Any who thinks Europe's issues have anything to do with anything other than Europe's issues needs to wake up.
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Jim Pascoe
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« Reply #31 on: June 13, 2012, 07:18:25 AM »
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Perhaps we should steer this thread away from politics and just stick to the message or otherwise of the original photograph - which has probably been fully explored by now!

Jim
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Rob C
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« Reply #32 on: June 13, 2012, 10:32:50 AM »
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Returning to the actual image, what I like about it is the feeling of the crowd flowing down hill, suggesting the irresistible momentum of public anger (or something like that). A higher viewpoint would have enhanced this, although I guess standing on top of any Rolls Royce parked in the neighbourhood might not have gone down well with the constabulary.


The owner wouild probably have broken your neck, or got somebody else to do it for him/her. I would, old bugger or not. Oh, I forgot: I don't have a Roller... damn!

;-)

Rob C
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Rob C
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« Reply #33 on: June 13, 2012, 10:46:31 AM »
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As stamper said, let's cool it or we shall lose the thread.

You can't convince anyone to think differently from the way in which they do - assuming that they do - unless you catch them before they are adults. My belief has always been that all people should be presented with the experience of working for themselves. Self-employment is the only eye-opener anyone will ever need about the rights and wrongs, the who pays for whats or that other nonsense called fairness, a fantasy that has never existed in any real-life situation beyond that of childhood expectation.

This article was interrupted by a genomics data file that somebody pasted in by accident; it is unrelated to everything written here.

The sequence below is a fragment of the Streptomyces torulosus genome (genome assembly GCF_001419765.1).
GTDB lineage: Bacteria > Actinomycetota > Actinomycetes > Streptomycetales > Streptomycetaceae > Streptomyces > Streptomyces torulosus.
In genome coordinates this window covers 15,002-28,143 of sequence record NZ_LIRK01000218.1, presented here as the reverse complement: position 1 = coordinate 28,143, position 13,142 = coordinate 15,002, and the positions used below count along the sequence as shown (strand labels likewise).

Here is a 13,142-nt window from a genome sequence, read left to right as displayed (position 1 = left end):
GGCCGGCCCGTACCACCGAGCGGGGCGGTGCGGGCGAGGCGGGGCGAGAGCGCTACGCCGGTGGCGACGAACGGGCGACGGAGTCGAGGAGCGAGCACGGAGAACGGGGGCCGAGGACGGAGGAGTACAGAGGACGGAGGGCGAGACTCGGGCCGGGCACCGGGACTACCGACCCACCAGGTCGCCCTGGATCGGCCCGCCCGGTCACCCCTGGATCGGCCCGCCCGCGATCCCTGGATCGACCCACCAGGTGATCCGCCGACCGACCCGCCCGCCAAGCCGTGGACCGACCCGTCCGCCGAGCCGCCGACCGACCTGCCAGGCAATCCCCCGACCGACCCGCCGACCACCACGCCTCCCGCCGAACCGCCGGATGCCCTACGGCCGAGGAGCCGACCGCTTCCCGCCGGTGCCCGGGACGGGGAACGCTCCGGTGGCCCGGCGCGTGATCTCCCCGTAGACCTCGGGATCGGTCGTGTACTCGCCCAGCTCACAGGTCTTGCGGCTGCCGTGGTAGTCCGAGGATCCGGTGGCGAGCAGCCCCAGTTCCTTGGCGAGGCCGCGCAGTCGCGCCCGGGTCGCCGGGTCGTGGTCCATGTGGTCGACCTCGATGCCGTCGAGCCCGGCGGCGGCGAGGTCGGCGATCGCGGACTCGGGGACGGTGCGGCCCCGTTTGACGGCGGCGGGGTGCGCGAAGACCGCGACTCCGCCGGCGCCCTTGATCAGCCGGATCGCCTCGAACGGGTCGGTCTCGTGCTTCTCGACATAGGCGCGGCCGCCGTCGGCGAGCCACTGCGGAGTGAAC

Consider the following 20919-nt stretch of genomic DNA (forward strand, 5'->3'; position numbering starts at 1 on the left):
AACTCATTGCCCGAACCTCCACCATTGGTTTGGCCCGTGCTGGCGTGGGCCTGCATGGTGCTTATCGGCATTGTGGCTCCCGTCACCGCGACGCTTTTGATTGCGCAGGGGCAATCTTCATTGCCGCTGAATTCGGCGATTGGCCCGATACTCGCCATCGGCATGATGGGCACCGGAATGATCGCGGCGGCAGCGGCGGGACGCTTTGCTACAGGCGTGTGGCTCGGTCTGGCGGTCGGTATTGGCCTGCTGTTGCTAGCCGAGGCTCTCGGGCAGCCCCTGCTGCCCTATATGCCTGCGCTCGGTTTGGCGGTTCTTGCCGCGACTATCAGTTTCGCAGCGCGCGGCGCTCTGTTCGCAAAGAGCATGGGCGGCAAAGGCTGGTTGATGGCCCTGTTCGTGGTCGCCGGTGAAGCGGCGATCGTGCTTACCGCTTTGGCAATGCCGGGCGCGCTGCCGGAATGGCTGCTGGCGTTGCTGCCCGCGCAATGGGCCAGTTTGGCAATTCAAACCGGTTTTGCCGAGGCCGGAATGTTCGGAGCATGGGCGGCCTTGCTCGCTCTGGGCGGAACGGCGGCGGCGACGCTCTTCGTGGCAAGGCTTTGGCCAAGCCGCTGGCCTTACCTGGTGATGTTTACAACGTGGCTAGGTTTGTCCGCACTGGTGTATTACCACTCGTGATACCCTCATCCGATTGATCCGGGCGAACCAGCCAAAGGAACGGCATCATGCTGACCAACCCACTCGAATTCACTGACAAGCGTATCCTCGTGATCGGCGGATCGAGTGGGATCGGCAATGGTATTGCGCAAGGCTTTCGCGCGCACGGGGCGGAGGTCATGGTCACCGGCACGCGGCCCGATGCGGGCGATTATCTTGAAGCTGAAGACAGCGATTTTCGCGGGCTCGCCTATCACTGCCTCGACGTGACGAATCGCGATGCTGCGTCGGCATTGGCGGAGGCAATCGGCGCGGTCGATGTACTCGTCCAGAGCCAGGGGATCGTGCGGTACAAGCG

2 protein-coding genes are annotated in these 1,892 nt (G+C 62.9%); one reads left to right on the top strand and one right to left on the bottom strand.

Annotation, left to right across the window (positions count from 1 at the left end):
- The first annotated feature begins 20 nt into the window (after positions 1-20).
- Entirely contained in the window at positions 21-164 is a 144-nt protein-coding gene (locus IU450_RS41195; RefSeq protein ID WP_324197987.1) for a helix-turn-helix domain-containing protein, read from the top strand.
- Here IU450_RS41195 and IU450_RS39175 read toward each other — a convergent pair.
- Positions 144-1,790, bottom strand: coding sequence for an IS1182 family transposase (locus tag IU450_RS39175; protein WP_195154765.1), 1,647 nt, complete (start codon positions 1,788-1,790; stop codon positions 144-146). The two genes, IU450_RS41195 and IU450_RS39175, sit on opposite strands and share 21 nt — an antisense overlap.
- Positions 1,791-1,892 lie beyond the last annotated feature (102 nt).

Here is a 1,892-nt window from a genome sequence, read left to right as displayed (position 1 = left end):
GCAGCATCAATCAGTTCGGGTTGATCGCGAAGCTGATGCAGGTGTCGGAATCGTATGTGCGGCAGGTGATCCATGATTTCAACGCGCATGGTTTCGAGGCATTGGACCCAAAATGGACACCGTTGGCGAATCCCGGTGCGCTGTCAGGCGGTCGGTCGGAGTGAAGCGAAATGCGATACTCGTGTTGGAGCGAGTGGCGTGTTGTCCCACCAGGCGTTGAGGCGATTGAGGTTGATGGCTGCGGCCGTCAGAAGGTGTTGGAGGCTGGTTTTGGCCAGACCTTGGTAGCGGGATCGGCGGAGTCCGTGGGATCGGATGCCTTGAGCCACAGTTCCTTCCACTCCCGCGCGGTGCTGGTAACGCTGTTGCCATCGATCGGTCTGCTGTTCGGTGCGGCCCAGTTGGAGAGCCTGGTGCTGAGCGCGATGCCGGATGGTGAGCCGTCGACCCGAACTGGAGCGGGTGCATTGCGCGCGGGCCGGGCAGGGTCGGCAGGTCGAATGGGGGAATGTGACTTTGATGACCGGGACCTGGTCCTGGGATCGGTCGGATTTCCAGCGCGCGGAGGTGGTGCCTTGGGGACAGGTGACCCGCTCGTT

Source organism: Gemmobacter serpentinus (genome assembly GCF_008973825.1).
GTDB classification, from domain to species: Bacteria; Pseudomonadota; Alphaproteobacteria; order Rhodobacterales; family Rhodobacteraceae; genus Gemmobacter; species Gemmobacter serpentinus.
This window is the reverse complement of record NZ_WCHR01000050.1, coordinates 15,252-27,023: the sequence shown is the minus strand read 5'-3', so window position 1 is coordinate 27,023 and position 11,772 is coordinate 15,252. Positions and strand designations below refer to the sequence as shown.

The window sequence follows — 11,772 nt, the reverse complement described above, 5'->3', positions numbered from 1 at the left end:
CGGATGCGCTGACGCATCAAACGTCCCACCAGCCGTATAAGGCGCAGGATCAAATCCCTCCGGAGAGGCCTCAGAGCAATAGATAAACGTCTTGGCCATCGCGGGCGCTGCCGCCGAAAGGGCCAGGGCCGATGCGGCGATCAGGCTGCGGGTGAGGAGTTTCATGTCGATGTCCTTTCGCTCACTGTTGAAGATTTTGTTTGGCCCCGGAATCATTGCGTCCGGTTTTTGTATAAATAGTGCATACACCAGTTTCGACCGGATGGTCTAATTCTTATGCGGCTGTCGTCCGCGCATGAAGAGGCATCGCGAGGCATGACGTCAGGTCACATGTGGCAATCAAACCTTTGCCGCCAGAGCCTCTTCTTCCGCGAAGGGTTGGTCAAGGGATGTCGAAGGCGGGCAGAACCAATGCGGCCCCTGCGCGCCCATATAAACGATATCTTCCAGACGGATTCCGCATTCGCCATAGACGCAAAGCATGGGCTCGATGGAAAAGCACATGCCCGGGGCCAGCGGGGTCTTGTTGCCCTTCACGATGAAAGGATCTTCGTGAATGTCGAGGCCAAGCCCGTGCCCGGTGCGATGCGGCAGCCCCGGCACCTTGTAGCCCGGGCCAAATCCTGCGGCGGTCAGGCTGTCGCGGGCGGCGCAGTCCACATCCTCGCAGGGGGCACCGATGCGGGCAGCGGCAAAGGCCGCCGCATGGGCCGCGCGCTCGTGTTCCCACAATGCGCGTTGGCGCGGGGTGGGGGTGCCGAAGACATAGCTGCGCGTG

Obviously, this enforced experience of self-employment can never be applied as I suggest, but brother, does it open your eyes regardless of prior expectations. Even mine.

Over and out, enjoy the images.

Rob C
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Slobodan Blagojevic
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« Reply #34 on: June 13, 2012, 11:27:01 AM »
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... My belief has always been that all people should be presented with the experience of working for themselves. Self-employment is the only eye-opener anyone will ever need about the rights and wrongs, the who pays for whats...

Rob, while it might indeed be educational for most and even long-term successful for some, had humanity relied on self-employment only, we wouldn't have progressed much beyond cavemen.
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kikashi
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« Reply #35 on: June 13, 2012, 11:42:00 AM »
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Explain, perhaps, how the shot demonstrates anyone at home in "luxery" (sic) apartments when it's taken in an area where nobody lives. The original post is a pseudo-political rant, wholly unconnected with the photograph.

Unquote

It is meant to be symbolic of the wealth that exists among a certain clique. The buildings, if they are occupied, represent that luxery - I assume you meant luxury -

Yes, I know how to spell. I was quoting the original post: that's what "(sic)" means.

Jeremy
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kikashi
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« Reply #36 on: June 13, 2012, 11:46:14 AM »